Strategy Without Culture is Nothing

The late management guru Peter Drucker is alleged to have quipped, "Culture eats strategy for breakfast." Whatever its diet, there is no doubt that organizational culture is a vastly undernourished subject in leadership circles today. The plain truth is that too many people in leadership positions just don't "get" culture and, therefore, are often afraid of it.

Many of us who do strategic planning for a living benefit from the glaring recognition that no amount of great strategy can overcome a culture unsuited to implement it. That's why cultural diagnosis, design and alignment are essential to successful strategy development and execution. 

Groysberg, Lee et al. (2017) have undertaken new research on organizational culture that is of tremendous value to leaders and those who counsel them. The authors detail their results in the January-February issue of the Harvard Business Review. They write that, "Strategy and culture are among the primary levers at top leaders' disposal in their never-ending quest to maintain organizational viability and effectiveness (p.45)." They rightly lament, however, that culture is a much more elusive lever than strategy "because much of it is anchored in unspoken behaviors, mindsets and social patterns (p.46)."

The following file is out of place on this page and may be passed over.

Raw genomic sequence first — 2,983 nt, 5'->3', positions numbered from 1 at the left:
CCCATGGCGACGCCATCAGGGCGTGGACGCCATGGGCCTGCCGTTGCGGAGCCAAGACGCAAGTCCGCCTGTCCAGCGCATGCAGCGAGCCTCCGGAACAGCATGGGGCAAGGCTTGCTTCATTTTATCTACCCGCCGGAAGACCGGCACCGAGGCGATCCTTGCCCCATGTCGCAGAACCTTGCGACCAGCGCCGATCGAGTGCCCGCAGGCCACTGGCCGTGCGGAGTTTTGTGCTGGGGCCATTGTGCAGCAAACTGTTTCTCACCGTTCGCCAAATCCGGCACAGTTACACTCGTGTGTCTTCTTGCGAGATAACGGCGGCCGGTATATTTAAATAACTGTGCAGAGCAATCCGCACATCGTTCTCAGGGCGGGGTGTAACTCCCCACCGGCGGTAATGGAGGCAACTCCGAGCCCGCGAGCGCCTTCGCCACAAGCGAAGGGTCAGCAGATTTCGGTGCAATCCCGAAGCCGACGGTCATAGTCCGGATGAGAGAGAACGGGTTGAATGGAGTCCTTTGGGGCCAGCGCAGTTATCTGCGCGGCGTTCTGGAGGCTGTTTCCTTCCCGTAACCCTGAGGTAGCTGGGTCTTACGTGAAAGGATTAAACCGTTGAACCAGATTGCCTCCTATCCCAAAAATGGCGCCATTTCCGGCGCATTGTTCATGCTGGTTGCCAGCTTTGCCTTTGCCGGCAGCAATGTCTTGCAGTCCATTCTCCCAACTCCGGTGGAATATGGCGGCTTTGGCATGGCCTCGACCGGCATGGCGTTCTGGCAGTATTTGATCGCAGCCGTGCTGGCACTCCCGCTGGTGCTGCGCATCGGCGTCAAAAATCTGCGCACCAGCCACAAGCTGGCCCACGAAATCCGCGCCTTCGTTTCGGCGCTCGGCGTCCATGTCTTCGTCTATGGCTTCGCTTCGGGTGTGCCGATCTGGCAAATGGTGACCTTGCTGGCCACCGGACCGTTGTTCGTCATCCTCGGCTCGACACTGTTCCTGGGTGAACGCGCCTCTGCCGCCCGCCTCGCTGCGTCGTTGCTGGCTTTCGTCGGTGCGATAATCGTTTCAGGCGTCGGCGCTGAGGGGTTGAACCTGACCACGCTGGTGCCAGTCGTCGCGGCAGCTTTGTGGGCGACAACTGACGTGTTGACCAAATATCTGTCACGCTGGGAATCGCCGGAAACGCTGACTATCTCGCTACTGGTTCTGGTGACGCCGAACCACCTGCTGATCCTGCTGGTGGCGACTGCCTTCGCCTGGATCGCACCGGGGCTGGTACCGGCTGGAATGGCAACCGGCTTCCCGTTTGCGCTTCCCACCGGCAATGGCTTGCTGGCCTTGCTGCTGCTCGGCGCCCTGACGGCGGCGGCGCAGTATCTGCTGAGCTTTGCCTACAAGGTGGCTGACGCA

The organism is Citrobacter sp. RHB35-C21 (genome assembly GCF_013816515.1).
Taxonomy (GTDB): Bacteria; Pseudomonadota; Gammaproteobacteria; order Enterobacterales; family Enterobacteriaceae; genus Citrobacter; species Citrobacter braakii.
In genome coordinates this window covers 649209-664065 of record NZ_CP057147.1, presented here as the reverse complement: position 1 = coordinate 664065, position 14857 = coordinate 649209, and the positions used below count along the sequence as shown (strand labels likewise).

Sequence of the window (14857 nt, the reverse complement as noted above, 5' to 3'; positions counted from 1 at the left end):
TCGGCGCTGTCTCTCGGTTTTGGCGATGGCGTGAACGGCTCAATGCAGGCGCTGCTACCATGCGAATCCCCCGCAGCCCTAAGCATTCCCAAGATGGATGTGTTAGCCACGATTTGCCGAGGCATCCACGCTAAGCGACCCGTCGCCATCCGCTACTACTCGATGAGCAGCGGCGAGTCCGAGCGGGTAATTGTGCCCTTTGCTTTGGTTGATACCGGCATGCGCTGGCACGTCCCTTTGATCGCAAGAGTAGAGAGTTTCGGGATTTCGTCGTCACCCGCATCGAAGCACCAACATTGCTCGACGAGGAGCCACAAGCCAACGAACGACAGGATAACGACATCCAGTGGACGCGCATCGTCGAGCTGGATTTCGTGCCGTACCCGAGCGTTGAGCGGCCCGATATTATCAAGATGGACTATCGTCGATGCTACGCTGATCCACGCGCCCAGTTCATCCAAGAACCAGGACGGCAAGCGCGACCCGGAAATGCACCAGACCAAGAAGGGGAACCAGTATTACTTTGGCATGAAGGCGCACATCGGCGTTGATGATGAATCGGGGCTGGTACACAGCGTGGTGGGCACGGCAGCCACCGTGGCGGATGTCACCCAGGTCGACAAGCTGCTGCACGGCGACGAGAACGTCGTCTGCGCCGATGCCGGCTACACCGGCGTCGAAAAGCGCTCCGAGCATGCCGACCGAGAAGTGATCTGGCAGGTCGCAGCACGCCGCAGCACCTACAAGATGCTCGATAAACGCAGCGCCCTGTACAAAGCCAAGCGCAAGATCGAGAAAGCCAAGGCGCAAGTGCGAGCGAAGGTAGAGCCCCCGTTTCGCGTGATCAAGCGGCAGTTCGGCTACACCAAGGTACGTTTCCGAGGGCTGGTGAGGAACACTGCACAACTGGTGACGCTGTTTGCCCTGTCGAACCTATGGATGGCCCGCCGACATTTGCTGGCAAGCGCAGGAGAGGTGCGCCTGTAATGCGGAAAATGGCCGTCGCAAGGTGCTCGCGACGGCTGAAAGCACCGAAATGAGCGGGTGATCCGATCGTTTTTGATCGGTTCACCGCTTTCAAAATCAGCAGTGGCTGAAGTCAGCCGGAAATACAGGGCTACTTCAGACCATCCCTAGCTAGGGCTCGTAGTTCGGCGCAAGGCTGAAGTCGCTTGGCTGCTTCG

The authors provide useful analytic tools for leaders who want to improve their understanding of culture and its complex relationships with strategy. They identify and rank eight "cultural styles" for example, such as Learning, Results, Authority or Caring. Their research assesses the strengths and weaknesses of each style and, importantly, which ones work best in different organizational types.

People who don't understand organizational culture sometimes place it in the context of "soft skills." Baloney. Those of us who've learned that culture determines whether strategy succeeds or fails know that building and sustaining it are among the very hardest skills of all.

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